The emotional life of the foreign worker

Project: Research

See relations at Aarhus University


Inspired by the history of emotions and critical race theory, my PhD-dissertation focuses on the emotional life attributed to the figure of the foreign worker in 1960s-1980s Denmark. I ask how media, including mass media but also the urban environment as a medium in itself, influenced the changing contours of this figure. The research design pays attention to the interaction between the emotional repertoires associated with or identified by visible minority workers and the urban places (material and fictional geographies) in which the foreign worker was installed.
The dissertation deploys a cultural history approach in as far as it explores the semantic images in the public domain through which the figure of the foreign worker was emotionally constructed. Theoretically, the project premises that the foreign worker is understood as a contested racialized figure, formulated by the self-perceived White majority population as well as visible minority groups of the time.

Initially, the expanding welfare state welcomed the foreign worker as a valuable resource in workplaces across the country. Later the idea of the foreign worker and his settling family was framed as a locally burdensome or challenging factor in different urban settings.
Based on a combination of television material, radio programs and newspaper articles, my initial empirical research indicates that the different media, regardless of format, often place the foreign workers within the same geographical contexts. It was places like ‘the train station’, ‘the industrial workplace’, ‘the temporary home’ and later ‘social housing complexes’ in the urban periphery. These conceptual ‘immigrant geographies’ and their inherent affective charges changed during the course of the three decades from the 1960s to the 1980s.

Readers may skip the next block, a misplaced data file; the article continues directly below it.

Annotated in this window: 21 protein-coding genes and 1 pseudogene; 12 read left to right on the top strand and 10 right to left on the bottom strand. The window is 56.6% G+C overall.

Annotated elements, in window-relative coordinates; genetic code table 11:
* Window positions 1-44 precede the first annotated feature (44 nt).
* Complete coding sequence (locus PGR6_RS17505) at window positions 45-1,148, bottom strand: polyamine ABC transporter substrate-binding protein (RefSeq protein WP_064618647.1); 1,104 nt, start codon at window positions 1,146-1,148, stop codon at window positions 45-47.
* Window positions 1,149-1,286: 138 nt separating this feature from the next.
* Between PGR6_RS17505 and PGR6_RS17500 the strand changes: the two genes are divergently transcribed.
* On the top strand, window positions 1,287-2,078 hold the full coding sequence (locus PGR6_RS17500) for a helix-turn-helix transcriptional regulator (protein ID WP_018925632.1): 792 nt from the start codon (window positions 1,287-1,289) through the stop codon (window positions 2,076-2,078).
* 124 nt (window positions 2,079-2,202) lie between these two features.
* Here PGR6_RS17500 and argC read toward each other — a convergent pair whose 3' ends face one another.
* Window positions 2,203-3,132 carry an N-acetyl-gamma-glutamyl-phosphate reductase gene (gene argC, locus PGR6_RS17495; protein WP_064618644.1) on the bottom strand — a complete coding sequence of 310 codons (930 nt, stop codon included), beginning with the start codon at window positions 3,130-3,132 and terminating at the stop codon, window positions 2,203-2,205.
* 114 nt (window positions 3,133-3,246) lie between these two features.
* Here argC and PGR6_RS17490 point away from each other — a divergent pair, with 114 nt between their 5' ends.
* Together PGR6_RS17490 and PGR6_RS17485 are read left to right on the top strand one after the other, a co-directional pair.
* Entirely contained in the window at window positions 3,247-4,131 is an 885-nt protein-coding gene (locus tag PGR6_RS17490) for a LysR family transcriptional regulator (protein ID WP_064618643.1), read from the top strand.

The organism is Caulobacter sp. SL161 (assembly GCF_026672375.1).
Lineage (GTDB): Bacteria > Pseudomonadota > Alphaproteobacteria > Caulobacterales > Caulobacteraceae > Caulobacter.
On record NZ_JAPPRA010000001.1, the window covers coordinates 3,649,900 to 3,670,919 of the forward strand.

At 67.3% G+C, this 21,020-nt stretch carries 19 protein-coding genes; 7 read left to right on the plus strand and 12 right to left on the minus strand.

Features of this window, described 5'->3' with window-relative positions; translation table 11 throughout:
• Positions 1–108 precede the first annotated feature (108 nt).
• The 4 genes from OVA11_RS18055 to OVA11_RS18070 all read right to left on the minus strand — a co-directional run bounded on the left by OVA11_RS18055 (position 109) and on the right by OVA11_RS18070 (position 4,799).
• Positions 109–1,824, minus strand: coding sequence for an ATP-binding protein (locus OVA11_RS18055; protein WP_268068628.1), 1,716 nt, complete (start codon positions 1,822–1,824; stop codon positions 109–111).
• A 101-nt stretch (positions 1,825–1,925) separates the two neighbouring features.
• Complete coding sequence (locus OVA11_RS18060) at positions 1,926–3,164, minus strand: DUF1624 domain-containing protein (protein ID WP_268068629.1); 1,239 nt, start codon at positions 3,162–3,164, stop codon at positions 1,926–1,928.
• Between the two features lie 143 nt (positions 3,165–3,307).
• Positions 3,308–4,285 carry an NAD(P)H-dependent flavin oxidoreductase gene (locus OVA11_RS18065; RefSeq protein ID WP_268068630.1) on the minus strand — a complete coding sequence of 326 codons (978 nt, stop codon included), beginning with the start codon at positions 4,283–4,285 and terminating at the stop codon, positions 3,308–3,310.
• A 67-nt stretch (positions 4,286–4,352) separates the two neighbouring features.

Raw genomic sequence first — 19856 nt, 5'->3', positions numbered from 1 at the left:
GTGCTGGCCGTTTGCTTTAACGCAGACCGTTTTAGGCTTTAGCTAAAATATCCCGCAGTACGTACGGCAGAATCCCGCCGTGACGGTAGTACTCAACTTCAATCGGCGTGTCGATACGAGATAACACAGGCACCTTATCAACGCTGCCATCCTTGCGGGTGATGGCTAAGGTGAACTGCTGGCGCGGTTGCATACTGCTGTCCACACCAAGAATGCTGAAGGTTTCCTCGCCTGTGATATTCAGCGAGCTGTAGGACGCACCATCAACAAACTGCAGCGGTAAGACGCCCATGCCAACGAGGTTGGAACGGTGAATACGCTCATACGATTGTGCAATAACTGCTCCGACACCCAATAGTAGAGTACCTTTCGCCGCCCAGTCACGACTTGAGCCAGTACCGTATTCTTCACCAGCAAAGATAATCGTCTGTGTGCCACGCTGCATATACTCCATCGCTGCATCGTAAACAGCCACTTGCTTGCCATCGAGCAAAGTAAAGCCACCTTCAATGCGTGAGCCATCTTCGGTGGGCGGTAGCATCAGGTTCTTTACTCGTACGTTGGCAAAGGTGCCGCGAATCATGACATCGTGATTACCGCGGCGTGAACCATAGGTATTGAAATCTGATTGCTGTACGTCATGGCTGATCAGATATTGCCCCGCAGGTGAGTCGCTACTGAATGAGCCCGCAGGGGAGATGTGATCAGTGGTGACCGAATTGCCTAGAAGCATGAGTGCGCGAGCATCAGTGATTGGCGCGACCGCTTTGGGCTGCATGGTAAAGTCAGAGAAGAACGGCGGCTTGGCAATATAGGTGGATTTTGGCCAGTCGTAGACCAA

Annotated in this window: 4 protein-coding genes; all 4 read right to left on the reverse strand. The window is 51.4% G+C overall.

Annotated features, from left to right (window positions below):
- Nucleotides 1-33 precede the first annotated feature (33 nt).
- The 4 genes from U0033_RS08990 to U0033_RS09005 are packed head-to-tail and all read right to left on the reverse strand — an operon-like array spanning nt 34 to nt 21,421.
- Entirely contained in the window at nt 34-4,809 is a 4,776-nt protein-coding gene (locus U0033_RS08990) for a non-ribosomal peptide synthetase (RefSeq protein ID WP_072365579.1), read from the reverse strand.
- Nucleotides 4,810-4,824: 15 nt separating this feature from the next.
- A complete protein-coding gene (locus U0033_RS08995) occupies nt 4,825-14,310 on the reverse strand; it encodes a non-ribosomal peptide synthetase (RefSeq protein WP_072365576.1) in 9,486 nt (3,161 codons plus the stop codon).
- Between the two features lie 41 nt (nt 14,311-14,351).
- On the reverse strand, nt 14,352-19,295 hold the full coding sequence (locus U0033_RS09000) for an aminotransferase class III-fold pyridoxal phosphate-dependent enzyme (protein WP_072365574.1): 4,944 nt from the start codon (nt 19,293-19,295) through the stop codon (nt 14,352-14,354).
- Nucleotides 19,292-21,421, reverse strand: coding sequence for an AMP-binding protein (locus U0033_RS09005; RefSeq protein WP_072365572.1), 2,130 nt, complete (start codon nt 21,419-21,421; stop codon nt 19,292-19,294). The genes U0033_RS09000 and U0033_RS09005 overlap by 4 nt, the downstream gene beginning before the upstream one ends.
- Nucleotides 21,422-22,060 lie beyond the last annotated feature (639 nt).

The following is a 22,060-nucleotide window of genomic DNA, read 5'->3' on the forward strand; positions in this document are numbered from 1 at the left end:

I have collected all pertinent and accessible programs and film clips from the archives of Danmarks Radio for the years 1960-1989. I also use a wide range of other sources, including newspaper articles, radio programs, political reports, social surveys, interviews, poems, and ego-documents.
The chapters of the dissertation reflect the different geographies through which the foreign worker was framed. The chapters also outline a chronologically unfolding narrative and argument about foreign workers and ‘immigrant geographies.’ As the ‘immigrant geographies’ changed, so did the imagined ‘immigrant emotions’ and their expected affiliation with the Danish society. He (and they) went from being temporary moving workers to settling residents in a Danish state that had recently experienced economic stagnation.
Effective start/end date01/02/2016 → …

ID: 129041842